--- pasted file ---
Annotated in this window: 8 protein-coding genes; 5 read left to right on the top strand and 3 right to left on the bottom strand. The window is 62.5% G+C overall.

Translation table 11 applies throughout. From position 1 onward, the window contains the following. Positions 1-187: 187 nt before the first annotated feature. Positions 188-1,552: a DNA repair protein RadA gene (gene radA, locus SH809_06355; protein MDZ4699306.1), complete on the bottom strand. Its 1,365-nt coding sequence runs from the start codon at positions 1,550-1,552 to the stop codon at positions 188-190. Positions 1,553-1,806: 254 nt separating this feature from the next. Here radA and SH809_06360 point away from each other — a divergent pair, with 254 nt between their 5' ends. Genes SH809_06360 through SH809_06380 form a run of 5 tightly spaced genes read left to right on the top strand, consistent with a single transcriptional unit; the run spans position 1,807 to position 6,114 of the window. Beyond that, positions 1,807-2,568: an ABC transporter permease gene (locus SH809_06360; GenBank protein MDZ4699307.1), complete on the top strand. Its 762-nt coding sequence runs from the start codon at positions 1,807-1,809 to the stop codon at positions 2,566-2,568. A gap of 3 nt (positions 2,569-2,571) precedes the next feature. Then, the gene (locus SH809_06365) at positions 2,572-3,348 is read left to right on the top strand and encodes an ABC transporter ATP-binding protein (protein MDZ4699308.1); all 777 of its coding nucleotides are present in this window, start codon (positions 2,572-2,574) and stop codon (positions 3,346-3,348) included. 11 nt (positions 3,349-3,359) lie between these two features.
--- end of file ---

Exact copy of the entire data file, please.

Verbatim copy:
Annotated in this window: 8 protein-coding genes; 5 read left to right on the top strand and 3 right to left on the bottom strand. The window is 62.5% G+C overall.

Translation table 11 applies throughout. From position 1 onward, the window contains the following. Positions 1-187: 187 nt before the first annotated feature. Positions 188-1,552: a DNA repair protein RadA gene (gene radA, locus SH809_06355; protein MDZ4699306.1), complete on the bottom strand. Its 1,365-nt coding sequence runs from the start codon at positions 1,550-1,552 to the stop codon at positions 188-190. Positions 1,553-1,806: 254 nt separating this feature from the next. Here radA and SH809_06360 point away from each other — a divergent pair, with 254 nt between their 5' ends. Genes SH809_06360 through SH809_06380 form a run of 5 tightly spaced genes read left to right on the top strand, consistent with a single transcriptional unit; the run spans position 1,807 to position 6,114 of the window. Beyond that, positions 1,807-2,568: an ABC transporter permease gene (locus SH809_06360; GenBank protein MDZ4699307.1), complete on the top strand. Its 762-nt coding sequence runs from the start codon at positions 1,807-1,809 to the stop codon at positions 2,566-2,568. A gap of 3 nt (positions 2,569-2,571) precedes the next feature. Then, the gene (locus SH809_06365) at positions 2,572-3,348 is read left to right on the top strand and encodes an ABC transporter ATP-binding protein (protein MDZ4699308.1); all 777 of its coding nucleotides are present in this window, start codon (positions 2,572-2,574) and stop codon (positions 3,346-3,348) included. 11 nt (positions 3,349-3,359) lie between these two features.